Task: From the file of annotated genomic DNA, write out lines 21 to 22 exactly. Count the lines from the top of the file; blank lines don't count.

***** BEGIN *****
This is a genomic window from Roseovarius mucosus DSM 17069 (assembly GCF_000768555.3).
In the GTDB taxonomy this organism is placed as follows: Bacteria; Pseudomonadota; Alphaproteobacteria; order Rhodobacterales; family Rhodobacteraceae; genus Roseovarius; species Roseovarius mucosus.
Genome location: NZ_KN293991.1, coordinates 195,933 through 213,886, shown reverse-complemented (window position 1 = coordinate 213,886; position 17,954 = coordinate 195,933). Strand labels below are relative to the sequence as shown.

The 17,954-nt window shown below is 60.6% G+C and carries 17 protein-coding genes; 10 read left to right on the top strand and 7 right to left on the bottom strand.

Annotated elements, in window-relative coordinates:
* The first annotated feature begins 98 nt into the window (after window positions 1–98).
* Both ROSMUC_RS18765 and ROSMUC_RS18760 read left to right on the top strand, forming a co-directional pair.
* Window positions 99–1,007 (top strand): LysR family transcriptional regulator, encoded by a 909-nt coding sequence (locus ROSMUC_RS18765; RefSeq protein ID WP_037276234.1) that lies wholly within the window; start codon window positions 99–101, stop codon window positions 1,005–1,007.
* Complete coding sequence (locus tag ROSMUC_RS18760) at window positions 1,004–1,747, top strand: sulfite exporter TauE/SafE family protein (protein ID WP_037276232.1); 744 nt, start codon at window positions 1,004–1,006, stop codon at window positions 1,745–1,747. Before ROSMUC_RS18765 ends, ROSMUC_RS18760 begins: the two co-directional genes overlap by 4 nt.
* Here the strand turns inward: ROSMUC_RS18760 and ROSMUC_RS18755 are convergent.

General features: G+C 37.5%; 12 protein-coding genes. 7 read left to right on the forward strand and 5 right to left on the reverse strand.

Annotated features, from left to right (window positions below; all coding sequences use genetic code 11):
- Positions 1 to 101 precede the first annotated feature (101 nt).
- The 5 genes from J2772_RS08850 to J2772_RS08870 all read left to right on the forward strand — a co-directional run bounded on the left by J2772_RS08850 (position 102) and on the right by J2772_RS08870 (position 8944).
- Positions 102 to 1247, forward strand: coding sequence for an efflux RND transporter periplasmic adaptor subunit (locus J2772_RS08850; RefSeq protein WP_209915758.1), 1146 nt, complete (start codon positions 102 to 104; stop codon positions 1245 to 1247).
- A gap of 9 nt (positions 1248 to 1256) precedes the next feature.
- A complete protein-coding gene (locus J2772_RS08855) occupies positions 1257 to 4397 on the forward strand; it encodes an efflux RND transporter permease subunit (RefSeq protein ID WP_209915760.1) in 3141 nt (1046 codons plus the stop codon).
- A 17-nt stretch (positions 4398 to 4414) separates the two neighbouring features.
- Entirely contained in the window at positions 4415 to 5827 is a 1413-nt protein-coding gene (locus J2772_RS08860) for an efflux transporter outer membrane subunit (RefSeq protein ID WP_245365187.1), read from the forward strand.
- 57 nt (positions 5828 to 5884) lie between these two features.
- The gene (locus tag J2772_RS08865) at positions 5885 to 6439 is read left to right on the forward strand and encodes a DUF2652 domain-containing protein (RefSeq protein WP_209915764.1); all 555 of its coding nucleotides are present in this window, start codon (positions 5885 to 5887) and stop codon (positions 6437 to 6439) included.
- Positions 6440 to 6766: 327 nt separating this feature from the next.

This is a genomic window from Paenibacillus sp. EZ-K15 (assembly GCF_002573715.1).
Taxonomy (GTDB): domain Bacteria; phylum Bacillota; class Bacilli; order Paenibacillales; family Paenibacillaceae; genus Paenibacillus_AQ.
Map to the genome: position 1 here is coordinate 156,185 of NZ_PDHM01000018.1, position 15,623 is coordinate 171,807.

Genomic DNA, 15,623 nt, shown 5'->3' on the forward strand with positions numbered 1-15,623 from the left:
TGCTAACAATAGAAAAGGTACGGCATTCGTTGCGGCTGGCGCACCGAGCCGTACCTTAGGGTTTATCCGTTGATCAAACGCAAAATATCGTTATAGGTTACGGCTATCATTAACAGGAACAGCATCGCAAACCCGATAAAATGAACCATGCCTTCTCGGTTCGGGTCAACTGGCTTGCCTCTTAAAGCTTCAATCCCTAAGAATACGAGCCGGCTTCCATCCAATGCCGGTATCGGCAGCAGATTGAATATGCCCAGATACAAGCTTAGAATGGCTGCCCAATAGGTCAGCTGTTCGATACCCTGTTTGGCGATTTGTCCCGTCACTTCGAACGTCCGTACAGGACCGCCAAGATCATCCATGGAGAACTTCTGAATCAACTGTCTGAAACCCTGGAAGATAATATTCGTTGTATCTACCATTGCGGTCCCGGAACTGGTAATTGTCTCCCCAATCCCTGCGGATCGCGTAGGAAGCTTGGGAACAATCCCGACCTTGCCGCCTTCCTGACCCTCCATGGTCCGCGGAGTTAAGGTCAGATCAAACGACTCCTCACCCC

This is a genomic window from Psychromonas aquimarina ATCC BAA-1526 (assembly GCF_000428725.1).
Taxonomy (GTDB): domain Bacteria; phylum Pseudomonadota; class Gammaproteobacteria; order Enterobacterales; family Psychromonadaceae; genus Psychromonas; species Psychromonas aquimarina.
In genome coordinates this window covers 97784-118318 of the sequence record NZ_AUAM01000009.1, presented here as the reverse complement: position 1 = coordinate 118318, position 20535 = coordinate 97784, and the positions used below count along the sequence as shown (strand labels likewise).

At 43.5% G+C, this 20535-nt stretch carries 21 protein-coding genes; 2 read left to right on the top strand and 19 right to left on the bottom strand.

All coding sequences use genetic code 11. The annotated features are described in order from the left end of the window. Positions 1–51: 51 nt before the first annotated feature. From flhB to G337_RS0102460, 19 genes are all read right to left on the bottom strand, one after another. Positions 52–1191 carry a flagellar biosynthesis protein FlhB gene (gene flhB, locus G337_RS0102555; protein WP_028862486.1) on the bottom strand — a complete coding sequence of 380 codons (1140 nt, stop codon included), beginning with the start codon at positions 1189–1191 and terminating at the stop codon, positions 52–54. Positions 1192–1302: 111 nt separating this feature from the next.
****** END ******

- The gene (locus tag J2772_RS08865) at positions 5885 to 6439 is read left to right on the forward strand and encodes a DUF2652 domain-containing protein (RefSeq protein WP_209915764.1); all 555 of its coding nucleotides are present in this window, start codon (positions 5885 to 5887) and stop codon (positions 6437 to 6439) included.
- Positions 6440 to 6766: 327 nt separating this feature from the next.